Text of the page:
Minimalist Travel: The World in One Backpack (2017 Update!)

Simplify your stuff, and focus on the experience.

As I get dangerously close to becoming well-traveled, I’m also getting better and better at packing. Last year’s Minimalist Travel post was the culmination of hours and hours of careful selection and planning, but I still had a decent amount of stuff with me in Israel and Iceland.

This year, I managed to trim down the weight I carry even more, and I’m living out of this backpack for even longer. Traveling light is 10% about gear, and 90% about your perspective and outlook; it’s about relinquishing the desire to be prepared for everything, and embracing the uncertainty that you were bound to run into anyways. No matter where you’re going, a lighter pack can help you enjoy your travel even more.

Here’s what I’m carrying in 2017.

The Bag

I’m a big fan of Inside Line Equipment, and this is my third USA-made bag from them. This is ILE’s Radius panel-loader, made with X-Pac fabric instead of Cordura. I removed the internal frame sheet to make it even lighter, and I don’t miss it. The result is a backpack that weighs about as much as a pair of jeans.

The construction is simple, with two internal pockets and three external ones, and it rides close to my back with a low-profile design that doesn’t draw unwanted attention. The back-panel vents about as well as you can hope.

I am very confident in the durability of the X-Pac fabric; I have bike bags made from the stuff that have survived years and years of relentless UV exposure, rain, scrapes, scuffs, and corrosive road salt with no issue. And, my other two ILE bags are still going strong after 1 and 3 years, respectively, without so much as a loose stitch. Eric makes good stuff!

I’m also using the delightfully named ‘Lil Guy Mini Pack from Road Runner Bags, also handmade in the US, and also made from X-Pac. I use it to carry a cheap RFID passport wallet, my phone, a pen and marker, my titanium spork, and some cheap headphones. It rides across the front of my body so I can grab my plane tickets or I.D. in a hurry without taking off my backpack, and without overloading my pockets.

Together, these bags make for a neat system without adding any excess bulk or weight.

The Minimalist Travel Wardrobe

This trip is only 50% pleasure; I’m spending five days in Barbados at a workshop for climate science and coastal adaptation. That means I need to pull off business-casual and formal almost every day of the trip. Challenge Accepted!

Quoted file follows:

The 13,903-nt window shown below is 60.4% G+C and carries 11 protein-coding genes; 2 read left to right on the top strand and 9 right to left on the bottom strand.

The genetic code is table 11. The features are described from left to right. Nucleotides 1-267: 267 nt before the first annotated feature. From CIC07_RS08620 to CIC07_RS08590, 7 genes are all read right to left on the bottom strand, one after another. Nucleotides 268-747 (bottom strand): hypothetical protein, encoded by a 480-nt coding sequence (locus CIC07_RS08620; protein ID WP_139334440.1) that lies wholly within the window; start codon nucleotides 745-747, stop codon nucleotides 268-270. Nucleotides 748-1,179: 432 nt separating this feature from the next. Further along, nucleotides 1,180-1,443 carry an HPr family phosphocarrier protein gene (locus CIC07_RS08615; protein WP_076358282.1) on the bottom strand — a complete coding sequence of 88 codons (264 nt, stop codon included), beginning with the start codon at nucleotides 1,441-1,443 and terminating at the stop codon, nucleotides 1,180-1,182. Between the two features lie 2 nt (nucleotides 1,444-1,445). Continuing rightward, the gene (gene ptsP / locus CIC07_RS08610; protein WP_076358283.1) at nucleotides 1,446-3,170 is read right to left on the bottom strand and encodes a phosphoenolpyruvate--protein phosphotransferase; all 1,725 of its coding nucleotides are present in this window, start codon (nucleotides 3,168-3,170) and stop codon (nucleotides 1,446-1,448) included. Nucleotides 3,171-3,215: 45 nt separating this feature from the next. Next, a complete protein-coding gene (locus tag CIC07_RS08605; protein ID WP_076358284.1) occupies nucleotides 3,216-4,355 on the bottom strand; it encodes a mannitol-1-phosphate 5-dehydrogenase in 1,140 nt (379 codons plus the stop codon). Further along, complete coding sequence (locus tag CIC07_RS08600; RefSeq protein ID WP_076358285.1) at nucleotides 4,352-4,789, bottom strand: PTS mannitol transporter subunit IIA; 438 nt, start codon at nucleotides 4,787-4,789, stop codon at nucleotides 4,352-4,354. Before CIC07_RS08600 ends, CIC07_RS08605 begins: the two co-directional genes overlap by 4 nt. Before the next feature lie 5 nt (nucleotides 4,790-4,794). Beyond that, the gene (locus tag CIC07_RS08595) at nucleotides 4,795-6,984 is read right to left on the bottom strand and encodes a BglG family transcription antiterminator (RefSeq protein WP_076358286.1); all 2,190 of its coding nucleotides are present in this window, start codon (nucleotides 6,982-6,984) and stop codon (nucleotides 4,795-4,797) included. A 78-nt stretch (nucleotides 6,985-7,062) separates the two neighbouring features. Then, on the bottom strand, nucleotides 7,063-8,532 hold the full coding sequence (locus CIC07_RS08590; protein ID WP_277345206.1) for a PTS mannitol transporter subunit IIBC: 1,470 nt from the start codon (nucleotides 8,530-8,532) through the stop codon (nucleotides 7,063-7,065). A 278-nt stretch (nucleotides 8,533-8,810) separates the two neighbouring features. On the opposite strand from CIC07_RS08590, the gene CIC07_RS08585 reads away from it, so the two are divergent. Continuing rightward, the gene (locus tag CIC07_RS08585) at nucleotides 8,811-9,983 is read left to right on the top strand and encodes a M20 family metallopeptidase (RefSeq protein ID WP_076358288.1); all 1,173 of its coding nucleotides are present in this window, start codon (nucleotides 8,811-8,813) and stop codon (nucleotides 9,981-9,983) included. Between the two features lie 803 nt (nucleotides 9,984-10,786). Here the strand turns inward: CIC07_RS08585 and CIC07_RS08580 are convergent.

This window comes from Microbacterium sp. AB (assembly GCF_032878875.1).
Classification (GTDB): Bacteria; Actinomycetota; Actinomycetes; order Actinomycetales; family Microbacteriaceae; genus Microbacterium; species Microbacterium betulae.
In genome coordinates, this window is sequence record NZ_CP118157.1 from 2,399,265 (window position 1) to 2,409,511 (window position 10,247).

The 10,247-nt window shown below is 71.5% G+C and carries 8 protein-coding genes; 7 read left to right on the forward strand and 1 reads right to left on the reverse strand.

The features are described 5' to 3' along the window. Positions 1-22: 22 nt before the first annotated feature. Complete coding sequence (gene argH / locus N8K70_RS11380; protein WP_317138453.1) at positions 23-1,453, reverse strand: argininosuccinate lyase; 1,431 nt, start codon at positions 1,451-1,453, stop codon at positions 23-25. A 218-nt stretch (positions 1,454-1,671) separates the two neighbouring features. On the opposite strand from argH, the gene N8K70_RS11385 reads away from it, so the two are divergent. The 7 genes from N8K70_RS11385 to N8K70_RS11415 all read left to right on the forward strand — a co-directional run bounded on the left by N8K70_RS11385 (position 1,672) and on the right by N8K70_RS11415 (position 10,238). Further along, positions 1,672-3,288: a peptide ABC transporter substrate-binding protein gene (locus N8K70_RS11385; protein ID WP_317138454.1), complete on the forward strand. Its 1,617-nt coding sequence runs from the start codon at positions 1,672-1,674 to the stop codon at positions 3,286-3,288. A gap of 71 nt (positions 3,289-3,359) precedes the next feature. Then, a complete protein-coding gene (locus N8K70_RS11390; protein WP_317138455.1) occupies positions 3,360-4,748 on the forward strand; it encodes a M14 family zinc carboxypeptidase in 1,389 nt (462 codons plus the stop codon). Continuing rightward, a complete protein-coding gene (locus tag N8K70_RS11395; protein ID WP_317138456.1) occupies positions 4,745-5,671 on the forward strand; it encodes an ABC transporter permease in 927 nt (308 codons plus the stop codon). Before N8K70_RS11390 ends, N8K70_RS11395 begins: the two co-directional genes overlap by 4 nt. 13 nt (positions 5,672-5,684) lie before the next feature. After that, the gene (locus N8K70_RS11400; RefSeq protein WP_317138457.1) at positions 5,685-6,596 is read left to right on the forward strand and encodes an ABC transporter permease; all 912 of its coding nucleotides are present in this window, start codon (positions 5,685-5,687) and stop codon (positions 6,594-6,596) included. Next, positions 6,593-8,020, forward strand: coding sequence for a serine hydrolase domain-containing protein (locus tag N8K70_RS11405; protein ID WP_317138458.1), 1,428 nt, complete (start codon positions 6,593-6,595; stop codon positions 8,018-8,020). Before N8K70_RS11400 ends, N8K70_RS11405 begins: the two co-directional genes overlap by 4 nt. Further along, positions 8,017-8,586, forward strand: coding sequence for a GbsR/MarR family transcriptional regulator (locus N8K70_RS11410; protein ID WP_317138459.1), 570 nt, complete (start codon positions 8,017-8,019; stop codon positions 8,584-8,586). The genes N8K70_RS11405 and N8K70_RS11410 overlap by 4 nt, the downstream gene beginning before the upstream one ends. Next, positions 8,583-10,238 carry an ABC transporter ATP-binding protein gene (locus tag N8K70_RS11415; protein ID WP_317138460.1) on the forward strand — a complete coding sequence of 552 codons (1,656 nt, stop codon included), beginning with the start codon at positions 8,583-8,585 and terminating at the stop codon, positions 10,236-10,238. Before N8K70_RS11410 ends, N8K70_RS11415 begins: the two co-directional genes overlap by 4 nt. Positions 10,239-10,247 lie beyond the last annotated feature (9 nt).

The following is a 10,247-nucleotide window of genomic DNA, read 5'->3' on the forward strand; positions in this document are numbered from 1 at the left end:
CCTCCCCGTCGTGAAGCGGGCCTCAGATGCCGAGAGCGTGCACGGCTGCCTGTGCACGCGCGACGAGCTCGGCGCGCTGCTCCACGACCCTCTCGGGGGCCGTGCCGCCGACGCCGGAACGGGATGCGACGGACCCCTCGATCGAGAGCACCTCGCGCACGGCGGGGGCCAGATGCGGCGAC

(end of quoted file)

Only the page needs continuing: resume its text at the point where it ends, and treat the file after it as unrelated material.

Pants

I’m still using the same two pairs of pants after three years of travel. There’s no reason to switch. Prana’s Stretch Zion material is perfect. It’s more durable than denim, more comfortable in heat than pure nylon, and has the perfect amount of stretch for crossing my legs in an Amtrak train or hiking Masada. The Ministry of Supply dress pants (now called the “Going Places” slacks) simply won’t wrinkle if I give them a quick fold, and they’re stain and water-resistant for repeated use.

I’m also toting a pair of Ibex running shorts. The built-in liner is wool, so they stay fresh after a quick dip in the pool. They’re dry in 3-4 hours if you roll them in a towel and then hang them up in your hotel room. I can also wear these on the off-chance I get to do a load of laundry.

Shirts

I can’t believe I’m writing this; the same two Wool and Prince t-shirts I bought last April are both still 100% intact and ready for action, more than a year later. Wool and Prince’s new t-shirt fabric combines odor-fighting merino wool with nylon for durability, so I get a T-shirt I can wear for a week straight without a wash. And now, it outlasts Merino’s fragile reputation, too. I’m more than impressed with this shirt, and would heartily recommend it to anyone serious about getting their money’s worth from an everyday tee.

I’m trying to stick with just two dress shirts. I expect the tee to be dressy enough with my charcoal pants and tasteful shoes for one of the conference’s site visit days, which means I’ll only need to use a button-down twice. I can mix and match the shirts and pants, too. But, I don’t really expect anyone to notice. A little confidence and good personal hygiene means I’ve never ever had a socially awkward moment reusing a pair of pants while traveling.

Everything is hand-washable in my hotel room sink, and I have enough shirts to change halfway through the day, every day, if it’s really hot. This system is my go-to.

Shoes, Socks, and Underwear

True Story: I actually only own three pairs of underwear. Merino Wool’s antibacterial properties are that reliable. I live with my fiance and our two housemates, and all three of these odor-sensitive women wouldn’t tolerate me very long if I smelled bad. I can wear these undies for weeks on end with a nightly wash in the sink.